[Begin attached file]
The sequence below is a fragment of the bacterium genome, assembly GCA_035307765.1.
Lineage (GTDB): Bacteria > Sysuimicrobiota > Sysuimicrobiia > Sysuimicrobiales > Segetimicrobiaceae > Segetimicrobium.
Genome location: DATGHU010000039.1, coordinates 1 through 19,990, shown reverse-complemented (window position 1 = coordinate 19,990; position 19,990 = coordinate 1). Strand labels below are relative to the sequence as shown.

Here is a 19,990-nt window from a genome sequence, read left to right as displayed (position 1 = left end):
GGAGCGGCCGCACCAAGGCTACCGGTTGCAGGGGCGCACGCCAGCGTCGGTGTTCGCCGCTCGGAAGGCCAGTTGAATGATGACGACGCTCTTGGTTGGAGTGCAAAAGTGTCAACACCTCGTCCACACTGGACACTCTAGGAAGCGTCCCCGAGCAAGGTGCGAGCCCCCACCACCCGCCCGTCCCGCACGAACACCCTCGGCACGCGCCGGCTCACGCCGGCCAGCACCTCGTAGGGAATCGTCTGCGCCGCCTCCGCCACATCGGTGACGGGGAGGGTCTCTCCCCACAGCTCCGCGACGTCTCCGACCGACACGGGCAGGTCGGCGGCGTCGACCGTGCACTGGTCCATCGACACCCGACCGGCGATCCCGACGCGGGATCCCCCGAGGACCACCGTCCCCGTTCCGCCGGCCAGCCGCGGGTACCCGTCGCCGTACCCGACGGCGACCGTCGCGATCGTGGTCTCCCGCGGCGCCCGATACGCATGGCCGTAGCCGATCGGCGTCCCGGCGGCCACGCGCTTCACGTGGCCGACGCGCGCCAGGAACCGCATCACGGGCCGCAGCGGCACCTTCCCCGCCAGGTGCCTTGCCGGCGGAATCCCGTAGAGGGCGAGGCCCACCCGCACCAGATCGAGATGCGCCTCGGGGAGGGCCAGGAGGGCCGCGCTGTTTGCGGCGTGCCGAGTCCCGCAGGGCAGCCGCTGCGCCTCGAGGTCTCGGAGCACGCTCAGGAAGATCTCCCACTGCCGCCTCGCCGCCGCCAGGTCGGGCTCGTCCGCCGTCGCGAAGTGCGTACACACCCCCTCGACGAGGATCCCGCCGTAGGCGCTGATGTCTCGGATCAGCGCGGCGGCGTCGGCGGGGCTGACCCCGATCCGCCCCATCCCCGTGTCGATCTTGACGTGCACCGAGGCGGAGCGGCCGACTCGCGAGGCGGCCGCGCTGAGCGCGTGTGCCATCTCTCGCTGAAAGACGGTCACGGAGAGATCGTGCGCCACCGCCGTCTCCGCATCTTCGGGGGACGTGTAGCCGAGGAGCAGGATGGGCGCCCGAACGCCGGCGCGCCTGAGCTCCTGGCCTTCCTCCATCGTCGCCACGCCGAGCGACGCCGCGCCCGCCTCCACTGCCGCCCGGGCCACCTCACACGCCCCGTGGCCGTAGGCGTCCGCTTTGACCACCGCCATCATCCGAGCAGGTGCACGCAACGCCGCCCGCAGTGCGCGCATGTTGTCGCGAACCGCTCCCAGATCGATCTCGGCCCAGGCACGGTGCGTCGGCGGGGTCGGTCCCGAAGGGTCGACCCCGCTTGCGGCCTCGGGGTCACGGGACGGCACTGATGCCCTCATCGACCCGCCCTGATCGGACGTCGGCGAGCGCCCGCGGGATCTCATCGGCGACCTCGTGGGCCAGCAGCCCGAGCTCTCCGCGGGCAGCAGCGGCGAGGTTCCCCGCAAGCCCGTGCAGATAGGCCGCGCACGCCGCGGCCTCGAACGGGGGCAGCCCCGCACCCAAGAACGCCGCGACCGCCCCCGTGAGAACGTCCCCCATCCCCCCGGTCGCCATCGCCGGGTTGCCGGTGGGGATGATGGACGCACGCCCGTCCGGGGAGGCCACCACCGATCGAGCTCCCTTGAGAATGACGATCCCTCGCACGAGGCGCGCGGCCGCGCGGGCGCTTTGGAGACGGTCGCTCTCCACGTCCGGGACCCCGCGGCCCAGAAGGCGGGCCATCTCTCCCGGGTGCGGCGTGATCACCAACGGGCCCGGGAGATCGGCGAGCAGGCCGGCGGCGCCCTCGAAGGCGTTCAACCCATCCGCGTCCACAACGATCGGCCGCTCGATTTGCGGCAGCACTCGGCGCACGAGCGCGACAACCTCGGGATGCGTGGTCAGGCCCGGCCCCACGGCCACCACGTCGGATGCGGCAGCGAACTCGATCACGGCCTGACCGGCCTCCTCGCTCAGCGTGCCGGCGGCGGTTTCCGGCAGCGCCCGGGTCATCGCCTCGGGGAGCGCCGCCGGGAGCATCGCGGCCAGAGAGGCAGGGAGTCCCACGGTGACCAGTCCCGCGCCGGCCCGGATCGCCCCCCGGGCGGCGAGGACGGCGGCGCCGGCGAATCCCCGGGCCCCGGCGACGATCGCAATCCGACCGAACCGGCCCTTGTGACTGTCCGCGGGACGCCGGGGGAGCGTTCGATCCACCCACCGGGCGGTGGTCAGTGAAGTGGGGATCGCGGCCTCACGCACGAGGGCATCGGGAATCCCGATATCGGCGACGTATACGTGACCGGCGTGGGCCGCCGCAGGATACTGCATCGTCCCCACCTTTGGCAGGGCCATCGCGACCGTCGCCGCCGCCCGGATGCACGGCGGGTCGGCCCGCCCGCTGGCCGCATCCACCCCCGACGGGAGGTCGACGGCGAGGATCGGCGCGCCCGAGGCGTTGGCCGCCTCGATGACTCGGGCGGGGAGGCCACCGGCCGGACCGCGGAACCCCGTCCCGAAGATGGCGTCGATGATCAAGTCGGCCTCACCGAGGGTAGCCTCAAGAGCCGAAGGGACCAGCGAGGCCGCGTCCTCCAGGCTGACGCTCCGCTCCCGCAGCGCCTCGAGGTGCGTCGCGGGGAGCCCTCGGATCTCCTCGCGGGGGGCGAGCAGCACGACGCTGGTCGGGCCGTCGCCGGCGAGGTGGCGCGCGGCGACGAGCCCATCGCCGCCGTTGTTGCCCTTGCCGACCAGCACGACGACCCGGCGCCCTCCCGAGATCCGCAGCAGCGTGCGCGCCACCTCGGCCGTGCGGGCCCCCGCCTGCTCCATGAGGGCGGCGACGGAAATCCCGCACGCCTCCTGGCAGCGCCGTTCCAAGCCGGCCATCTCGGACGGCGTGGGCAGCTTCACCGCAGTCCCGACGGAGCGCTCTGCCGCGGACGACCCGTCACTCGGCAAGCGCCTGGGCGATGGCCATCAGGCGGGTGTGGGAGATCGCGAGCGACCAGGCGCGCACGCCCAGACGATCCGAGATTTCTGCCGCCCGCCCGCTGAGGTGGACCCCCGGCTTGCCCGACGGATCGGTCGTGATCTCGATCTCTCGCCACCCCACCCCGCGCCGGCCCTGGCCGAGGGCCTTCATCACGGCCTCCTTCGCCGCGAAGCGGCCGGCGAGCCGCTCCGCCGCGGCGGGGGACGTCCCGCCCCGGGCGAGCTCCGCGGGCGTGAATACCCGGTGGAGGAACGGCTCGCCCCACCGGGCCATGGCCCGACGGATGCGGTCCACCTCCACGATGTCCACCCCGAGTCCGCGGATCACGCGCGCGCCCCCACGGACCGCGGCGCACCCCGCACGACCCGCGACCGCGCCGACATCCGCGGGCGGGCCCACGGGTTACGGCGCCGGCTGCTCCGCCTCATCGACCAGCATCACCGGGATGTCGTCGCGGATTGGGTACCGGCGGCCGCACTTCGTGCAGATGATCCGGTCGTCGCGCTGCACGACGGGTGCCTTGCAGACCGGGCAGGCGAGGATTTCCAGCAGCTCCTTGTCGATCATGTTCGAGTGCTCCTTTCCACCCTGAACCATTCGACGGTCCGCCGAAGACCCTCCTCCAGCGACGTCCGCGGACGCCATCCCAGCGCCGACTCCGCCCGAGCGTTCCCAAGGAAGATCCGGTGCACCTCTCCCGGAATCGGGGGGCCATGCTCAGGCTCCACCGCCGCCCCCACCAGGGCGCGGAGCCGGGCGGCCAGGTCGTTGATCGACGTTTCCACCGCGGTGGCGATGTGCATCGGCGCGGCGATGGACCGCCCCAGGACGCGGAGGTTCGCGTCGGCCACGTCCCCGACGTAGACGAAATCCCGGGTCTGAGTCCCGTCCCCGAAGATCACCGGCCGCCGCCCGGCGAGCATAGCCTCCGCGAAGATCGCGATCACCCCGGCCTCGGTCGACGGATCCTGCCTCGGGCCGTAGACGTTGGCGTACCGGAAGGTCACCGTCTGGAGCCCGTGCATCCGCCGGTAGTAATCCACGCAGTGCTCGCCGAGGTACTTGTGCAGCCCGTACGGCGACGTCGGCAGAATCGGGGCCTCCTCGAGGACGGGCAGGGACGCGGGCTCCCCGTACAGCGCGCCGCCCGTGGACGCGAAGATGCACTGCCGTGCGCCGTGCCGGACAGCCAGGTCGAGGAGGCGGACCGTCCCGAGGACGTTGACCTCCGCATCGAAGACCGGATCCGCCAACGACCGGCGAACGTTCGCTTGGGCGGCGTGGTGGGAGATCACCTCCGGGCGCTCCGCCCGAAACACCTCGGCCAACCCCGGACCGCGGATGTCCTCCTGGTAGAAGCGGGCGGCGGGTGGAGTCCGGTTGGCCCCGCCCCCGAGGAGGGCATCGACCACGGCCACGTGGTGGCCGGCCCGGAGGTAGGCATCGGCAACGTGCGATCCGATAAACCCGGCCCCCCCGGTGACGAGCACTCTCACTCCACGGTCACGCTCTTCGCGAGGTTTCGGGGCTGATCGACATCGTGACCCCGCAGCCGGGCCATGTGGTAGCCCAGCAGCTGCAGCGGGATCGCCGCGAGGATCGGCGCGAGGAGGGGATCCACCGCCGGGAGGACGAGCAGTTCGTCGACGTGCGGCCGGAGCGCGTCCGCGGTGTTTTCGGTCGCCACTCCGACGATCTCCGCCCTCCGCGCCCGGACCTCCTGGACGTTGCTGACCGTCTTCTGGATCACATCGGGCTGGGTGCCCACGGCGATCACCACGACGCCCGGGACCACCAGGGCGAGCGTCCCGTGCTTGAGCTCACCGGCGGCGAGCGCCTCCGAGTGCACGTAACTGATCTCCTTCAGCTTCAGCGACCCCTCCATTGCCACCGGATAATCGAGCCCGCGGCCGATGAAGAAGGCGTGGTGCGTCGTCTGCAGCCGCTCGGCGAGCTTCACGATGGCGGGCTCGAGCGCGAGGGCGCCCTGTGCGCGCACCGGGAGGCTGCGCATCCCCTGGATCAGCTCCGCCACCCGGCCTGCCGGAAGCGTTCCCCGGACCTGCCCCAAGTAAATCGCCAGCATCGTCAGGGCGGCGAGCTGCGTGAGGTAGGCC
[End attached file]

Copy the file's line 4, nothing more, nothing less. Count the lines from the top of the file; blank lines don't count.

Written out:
Here is a 19,990-nt window from a genome sequence, read left to right as displayed (position 1 = left end):